Basalt business marketing efforts will get assessed
Two organizations charged with spurring business in Basalt were eligible for $50,000 each in taxpayer funds to help achieve their missions in 2014 and are in line for similar grants when the Town Council approves its budget for 2015 tonight.
But the town government reserved the right to check if the public is getting its money’s worth from the Basalt Chamber of Commerce and Basalt Downtown Business Association. Both organizations must submit reports by February that detail how they spent the money in 2014. The funds in 2015 will be allocated in the budget but won’t be released unless Town Manager Mike Scanlon endorses the spending for the prior year.
Downtown business owners and operators formed the association in fall 2013 to spur activity after the tough recession years. The town government pledged to provide $4 for every $1 the association raised with a cap of $50,000. The funding was pledged for three years.
The town contributed $37,493.16 to the business association through October, according to Assistant Town Manger Judi Tippetts. The association collected $8,885 primarily through member fees.
“When we first started this organization, we started from nothing,” said Cathy Click, a downtown business operator and a member of the association’s governing board. She said the association tried a lot of things in its first year and will refine its approach in 2015.
The association spent $21,000, or roughly half of its budget, on marketing, Click said. She estimated that about 60 percent of that amount went to an outside consultant, Shayla Groves, who provided expertise and served as a de facto staff member for the association. Another $4,942 was spent to develop and maintain a Web page.
The organization spent $7,062 to set up a booth at the Colorado Ski and Snowboard Expo the past two falls in an effort to directly reach Colorado residents. The effort had mixed results, Click said, and probably won’t be pursued in the future. Another $4,200 was spent on advertising for events such as Moonstruck, a night when businesses stay open to celebrate the full moon. The association also organized the downtown tree-lighting ceremony last weekend.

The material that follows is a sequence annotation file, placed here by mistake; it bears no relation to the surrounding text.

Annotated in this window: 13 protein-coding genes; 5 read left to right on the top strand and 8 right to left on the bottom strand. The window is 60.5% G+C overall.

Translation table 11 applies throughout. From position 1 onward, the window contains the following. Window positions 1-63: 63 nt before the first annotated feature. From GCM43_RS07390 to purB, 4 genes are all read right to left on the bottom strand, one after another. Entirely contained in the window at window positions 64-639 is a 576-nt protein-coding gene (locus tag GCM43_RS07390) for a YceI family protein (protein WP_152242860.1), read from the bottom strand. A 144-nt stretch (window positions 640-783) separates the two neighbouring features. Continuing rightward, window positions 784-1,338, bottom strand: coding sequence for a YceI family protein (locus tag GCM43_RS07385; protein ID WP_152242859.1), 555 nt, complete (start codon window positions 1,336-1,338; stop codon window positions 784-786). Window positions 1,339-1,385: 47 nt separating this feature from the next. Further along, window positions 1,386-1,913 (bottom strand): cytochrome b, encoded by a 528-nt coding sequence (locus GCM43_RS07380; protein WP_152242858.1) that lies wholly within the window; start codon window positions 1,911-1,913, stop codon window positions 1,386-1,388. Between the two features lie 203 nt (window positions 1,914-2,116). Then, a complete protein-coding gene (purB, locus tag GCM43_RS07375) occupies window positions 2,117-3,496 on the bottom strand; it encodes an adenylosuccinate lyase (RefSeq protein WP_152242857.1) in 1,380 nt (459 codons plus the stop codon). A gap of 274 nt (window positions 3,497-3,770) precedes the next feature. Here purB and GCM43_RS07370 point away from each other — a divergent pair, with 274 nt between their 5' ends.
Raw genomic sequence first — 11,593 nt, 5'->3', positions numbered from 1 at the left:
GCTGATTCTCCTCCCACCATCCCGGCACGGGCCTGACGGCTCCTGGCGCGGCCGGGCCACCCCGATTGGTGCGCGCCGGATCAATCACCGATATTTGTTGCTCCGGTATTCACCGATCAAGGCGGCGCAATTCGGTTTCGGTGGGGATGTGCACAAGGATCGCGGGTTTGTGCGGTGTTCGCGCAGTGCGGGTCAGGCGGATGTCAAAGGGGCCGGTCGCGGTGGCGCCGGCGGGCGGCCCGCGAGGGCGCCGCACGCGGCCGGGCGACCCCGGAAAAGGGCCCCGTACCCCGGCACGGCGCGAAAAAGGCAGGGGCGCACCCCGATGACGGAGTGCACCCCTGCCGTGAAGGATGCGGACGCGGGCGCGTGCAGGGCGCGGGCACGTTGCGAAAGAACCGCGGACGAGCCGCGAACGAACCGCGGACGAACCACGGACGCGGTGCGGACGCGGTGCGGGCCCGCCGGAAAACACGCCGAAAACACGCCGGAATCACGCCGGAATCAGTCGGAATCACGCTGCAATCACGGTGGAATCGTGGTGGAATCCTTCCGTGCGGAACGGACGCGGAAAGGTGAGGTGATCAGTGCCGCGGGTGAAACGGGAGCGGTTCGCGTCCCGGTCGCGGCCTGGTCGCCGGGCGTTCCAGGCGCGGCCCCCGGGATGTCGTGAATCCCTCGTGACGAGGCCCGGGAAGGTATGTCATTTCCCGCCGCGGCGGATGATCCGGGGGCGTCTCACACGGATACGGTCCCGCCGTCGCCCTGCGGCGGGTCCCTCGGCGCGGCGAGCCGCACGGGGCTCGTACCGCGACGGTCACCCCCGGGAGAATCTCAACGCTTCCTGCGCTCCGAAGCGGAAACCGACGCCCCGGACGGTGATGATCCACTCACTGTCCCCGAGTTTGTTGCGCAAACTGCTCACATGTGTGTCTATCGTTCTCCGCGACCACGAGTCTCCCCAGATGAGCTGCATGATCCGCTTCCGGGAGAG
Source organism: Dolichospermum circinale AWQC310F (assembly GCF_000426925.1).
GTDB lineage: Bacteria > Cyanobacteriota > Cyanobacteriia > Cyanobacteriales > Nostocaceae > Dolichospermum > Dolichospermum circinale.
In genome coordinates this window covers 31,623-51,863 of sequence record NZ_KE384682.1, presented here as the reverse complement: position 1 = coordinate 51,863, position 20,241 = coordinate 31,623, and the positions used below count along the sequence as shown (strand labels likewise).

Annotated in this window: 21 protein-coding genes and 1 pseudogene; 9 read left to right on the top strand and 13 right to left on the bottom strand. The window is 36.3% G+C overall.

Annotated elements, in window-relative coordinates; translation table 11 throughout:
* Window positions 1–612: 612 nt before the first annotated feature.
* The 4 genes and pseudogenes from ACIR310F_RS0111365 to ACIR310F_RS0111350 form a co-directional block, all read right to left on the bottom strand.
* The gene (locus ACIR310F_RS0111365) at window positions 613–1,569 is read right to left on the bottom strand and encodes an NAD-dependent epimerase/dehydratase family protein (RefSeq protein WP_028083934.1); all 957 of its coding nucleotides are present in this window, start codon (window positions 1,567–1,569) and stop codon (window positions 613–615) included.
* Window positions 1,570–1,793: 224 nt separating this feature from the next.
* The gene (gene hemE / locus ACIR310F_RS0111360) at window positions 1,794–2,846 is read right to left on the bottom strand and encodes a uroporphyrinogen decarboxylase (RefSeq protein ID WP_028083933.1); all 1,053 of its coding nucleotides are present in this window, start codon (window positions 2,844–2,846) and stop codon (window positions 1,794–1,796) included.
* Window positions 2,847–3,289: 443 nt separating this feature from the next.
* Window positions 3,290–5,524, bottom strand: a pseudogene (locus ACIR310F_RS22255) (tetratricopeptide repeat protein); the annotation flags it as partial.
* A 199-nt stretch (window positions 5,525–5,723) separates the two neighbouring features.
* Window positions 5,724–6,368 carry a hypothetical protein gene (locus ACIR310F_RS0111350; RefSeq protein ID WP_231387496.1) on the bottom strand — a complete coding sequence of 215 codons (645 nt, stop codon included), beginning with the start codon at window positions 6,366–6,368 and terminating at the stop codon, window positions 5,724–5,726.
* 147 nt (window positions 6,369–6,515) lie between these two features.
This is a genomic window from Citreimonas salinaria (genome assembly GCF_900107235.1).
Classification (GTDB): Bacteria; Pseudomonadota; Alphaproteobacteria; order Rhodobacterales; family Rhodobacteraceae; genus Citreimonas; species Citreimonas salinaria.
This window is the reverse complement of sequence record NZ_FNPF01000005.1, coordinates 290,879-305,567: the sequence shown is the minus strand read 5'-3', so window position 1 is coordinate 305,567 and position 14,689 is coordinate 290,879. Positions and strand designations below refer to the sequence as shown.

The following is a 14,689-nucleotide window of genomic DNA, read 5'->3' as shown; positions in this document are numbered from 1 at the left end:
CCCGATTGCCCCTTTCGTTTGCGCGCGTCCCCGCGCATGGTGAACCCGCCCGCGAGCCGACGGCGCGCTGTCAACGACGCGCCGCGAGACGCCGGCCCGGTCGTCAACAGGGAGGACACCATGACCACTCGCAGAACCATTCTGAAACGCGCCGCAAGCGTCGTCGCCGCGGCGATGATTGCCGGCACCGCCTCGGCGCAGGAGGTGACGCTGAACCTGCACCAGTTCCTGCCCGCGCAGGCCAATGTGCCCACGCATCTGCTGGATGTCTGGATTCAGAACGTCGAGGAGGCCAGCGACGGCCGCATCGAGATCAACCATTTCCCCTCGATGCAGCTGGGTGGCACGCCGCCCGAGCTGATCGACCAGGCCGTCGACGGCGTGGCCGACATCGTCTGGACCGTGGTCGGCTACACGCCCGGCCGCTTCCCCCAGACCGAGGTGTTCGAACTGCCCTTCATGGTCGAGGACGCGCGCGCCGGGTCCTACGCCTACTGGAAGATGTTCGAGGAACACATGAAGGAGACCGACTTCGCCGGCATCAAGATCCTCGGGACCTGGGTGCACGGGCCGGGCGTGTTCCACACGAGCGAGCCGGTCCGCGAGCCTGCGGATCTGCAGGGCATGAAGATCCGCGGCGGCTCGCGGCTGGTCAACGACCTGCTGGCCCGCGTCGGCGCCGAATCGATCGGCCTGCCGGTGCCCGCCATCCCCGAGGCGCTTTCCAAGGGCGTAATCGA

The organization spent $9,400 on miscellaneous expenses.
Click said the success of the association will depend on “bottom up” participation by the members, which currently number 61. The business owners need to chart the course and carry through with the direction. Click said she feels the money invested by the town has been well-spent by helping generate activity downtown over the past 1½ years.
“The gloom and doom has been overstated,” Click said.
The Basalt Chamber Resort Association was given a challenge grant by the town government this year. It had to generate $12,500 in new revenue to receive $50,000. It also had to start a demographics study of Basalt, promote year-round buying from local shops and restaurants and start work on a transportation plan tying the two ends of town together.
The chamber has collected half of the grant so far, in part because of a changing of the guard in leadership positions in August. Robin Waters took over as executive director.
Waters said nearly $20,000 was spent on print, radio and television advertising and tactical use of the Internet and social media. The expense included graphic-design work for print ads.
Another $2,900 was spent on software to help with the demographic study, which will provide information the chamber can use for its economic-development plan, Waters said. Another $6,400 was spent on sponsoring events, such as a golf tournament fundraiser, a play presentation at Lions Park and attending the Colorado Ski and Snowboard Expo.
The chamber had to raise $6,225 to receive the first half of the grant. Waters said she will make a presentation to Scanlon on how the funds were spent to obtain the second $25,000 for 2014.
Waters said she feels the investment of public money pays off for the town in increased sales tax and improvement in the quality of life in Basalt by building a stronger community.
Scanlon said he is witnessing progress by the organizations as they settle into their roles.
“I think they’re getting there,” he said.
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